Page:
337. THE INTERNAL SENSE
As this chapter treats of the degeneration of the Most Ancient Church, or the falsification of its doctrine, and consequently of its heresies and sects, under the names of Cain and his descendants, it is to be observed that there is no possibility of understanding how doctrine was falsified, or what was the nature of the heresies and sects of that church, unless the nature of the true church be rightly understood. Enough has been said above concerning the Most Ancient Church, showing that it was a celestial man, and that it acknowledged no other faith than that which was of love to the Lord and toward the neighbor. Through this love they had faith from the Lord, or a perception of all the things that belonged to faith, and for this reason they were unwilling to mention faith, lest it should be separated from love, as was shown above (n. 200, 203).
 Such is the celestial man, and such he is described by representatives in David, where the Lord is spoken of as the king, and the celestial man as the king's son:
Give the king Thy judgments, and Thy righteousness to the king's son. The mountains shall bring peace to the people, and the hills in righteousness. They shall fear Thee with the sun, and toward the faces of the moon, generation of generations. In his days shall the righteous flourish, and abundance of peace, until there be no moon (Ps. 72:1, 3, 5, 7).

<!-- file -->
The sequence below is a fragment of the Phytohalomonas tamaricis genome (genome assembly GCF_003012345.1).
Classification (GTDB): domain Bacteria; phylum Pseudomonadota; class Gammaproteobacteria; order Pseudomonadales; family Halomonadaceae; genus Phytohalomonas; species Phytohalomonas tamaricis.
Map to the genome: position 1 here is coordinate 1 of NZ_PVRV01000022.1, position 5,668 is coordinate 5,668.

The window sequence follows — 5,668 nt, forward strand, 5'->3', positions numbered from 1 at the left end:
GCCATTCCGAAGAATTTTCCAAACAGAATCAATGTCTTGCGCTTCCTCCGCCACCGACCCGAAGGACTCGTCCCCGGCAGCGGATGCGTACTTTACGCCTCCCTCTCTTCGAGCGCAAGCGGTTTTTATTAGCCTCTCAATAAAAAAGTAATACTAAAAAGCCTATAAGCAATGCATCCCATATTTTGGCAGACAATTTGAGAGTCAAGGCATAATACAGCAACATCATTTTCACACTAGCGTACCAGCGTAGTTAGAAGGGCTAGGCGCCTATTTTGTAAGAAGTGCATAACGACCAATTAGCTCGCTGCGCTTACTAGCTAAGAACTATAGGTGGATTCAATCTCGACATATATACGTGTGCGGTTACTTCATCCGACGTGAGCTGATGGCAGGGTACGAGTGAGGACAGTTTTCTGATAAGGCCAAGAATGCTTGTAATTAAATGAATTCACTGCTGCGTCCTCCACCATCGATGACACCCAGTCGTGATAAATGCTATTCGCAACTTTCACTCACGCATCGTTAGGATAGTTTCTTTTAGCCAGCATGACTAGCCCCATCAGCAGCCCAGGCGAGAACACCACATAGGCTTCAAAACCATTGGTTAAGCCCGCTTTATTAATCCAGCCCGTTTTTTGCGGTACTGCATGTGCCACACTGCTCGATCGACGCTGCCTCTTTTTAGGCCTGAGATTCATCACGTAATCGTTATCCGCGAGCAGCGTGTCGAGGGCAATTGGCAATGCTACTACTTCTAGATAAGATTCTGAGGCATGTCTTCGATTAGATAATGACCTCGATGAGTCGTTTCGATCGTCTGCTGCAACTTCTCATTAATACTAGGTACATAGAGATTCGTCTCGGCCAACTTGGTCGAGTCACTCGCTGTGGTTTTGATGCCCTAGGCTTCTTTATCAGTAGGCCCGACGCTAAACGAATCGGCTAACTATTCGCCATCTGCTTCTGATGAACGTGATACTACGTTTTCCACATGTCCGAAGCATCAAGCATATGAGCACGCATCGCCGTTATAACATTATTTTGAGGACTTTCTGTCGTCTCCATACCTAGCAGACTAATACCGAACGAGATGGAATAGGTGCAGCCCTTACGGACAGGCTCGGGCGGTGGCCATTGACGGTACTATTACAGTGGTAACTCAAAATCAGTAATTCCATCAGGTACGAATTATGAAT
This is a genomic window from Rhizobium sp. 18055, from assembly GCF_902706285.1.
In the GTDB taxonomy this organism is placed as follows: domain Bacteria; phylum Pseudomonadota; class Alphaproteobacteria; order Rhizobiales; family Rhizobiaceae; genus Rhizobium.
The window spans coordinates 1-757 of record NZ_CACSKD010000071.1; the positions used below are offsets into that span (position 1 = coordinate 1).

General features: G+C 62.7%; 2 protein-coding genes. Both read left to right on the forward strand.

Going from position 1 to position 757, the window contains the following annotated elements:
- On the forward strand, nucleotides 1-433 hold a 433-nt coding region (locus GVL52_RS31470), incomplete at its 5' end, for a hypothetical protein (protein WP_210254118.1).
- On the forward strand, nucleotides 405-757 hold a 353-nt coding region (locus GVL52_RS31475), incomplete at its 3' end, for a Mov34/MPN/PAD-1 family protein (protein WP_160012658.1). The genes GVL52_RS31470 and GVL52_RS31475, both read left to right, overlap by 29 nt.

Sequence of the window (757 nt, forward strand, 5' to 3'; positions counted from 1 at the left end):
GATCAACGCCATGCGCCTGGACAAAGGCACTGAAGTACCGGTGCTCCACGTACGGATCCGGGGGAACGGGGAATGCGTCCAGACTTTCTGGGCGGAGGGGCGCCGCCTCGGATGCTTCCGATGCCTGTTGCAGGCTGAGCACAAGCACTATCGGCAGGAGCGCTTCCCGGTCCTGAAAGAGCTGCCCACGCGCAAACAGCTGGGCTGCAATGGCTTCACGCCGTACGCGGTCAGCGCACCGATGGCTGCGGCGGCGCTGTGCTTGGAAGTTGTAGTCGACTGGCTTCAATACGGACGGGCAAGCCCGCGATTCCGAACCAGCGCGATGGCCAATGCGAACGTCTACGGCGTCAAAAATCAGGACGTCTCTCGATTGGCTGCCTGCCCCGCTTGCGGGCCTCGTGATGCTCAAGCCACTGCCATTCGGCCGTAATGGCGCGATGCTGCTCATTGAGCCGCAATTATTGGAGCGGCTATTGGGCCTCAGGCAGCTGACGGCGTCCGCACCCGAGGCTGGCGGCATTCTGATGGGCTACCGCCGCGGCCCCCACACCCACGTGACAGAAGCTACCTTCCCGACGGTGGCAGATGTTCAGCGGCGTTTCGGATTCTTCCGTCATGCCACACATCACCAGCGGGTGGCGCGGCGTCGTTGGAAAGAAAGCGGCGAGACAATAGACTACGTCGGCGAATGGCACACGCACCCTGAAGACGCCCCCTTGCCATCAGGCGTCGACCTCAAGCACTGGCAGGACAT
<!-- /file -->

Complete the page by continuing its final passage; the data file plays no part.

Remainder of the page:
By the "sun" is signified love; by the "moon" faith; by "mountains" and "hills" the Most Ancient Church; by "generation of generations" the churches after the flood; "until there be no moon" is said because faith shall be love. (See also what is said in Isaiah 30:26.)
 Such was the Most Ancient Church, and such was its doctrine. But the case is far different at this day, for now faith takes precedence over charity, but still through faith charity is given by the Lord, and then charity becomes the principal. It follows from this that in the most ancient time doctrine was falsified when they made confession of faith, and thus separated it from love. Those who falsified doctrine in this way, or separated faith from love, or made confession of faith alone, were then called "Cain;" and such a thing was then regarded as an enormity.